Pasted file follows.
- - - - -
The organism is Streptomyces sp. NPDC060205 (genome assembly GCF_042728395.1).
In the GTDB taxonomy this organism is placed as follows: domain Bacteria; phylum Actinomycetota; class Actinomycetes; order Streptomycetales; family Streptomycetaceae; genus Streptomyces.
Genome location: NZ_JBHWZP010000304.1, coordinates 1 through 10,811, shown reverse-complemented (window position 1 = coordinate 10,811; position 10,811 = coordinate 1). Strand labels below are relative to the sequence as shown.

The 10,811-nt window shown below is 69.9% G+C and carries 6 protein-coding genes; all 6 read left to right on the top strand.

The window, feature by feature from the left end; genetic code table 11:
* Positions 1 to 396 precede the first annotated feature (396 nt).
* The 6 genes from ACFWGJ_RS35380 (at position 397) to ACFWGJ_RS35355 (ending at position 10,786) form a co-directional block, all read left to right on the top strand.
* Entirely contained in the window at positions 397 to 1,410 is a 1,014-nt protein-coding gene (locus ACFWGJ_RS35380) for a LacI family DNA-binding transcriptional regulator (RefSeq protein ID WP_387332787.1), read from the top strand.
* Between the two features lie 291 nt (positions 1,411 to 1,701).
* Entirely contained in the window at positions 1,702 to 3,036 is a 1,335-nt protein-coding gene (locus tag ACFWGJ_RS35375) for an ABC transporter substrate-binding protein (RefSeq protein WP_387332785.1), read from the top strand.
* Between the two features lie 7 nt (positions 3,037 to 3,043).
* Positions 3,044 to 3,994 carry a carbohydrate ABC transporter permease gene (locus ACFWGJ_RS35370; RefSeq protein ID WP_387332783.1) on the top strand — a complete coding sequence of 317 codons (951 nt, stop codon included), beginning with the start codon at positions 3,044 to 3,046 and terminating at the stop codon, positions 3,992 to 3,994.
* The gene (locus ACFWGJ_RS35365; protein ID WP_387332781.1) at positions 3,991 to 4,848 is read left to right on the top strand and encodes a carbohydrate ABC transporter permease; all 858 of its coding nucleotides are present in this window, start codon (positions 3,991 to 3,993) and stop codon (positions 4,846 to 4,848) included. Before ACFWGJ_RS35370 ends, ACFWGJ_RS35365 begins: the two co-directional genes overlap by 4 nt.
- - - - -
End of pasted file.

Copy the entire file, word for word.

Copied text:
The organism is Streptomyces sp. NPDC060205 (genome assembly GCF_042728395.1).
In the GTDB taxonomy this organism is placed as follows: domain Bacteria; phylum Actinomycetota; class Actinomycetes; order Streptomycetales; family Streptomycetaceae; genus Streptomyces.
Genome location: NZ_JBHWZP010000304.1, coordinates 1 through 10,811, shown reverse-complemented (window position 1 = coordinate 10,811; position 10,811 = coordinate 1). Strand labels below are relative to the sequence as shown.

The 10,811-nt window shown below is 69.9% G+C and carries 6 protein-coding genes; all 6 read left to right on the top strand.

The window, feature by feature from the left end; genetic code table 11:
* Positions 1 to 396 precede the first annotated feature (396 nt).
* The 6 genes from ACFWGJ_RS35380 (at position 397) to ACFWGJ_RS35355 (ending at position 10,786) form a co-directional block, all read left to right on the top strand.
* Entirely contained in the window at positions 397 to 1,410 is a 1,014-nt protein-coding gene (locus ACFWGJ_RS35380) for a LacI family DNA-binding transcriptional regulator (RefSeq protein ID WP_387332787.1), read from the top strand.
* Between the two features lie 291 nt (positions 1,411 to 1,701).
* Entirely contained in the window at positions 1,702 to 3,036 is a 1,335-nt protein-coding gene (locus tag ACFWGJ_RS35375) for an ABC transporter substrate-binding protein (RefSeq protein WP_387332785.1), read from the top strand.
* Between the two features lie 7 nt (positions 3,037 to 3,043).
* Positions 3,044 to 3,994 carry a carbohydrate ABC transporter permease gene (locus ACFWGJ_RS35370; RefSeq protein ID WP_387332783.1) on the top strand — a complete coding sequence of 317 codons (951 nt, stop codon included), beginning with the start codon at positions 3,044 to 3,046 and terminating at the stop codon, positions 3,992 to 3,994.
* The gene (locus ACFWGJ_RS35365; protein ID WP_387332781.1) at positions 3,991 to 4,848 is read left to right on the top strand and encodes a carbohydrate ABC transporter permease; all 858 of its coding nucleotides are present in this window, start codon (positions 3,991 to 3,993) and stop codon (positions 4,846 to 4,848) included. Before ACFWGJ_RS35370 ends, ACFWGJ_RS35365 begins: the two co-directional genes overlap by 4 nt.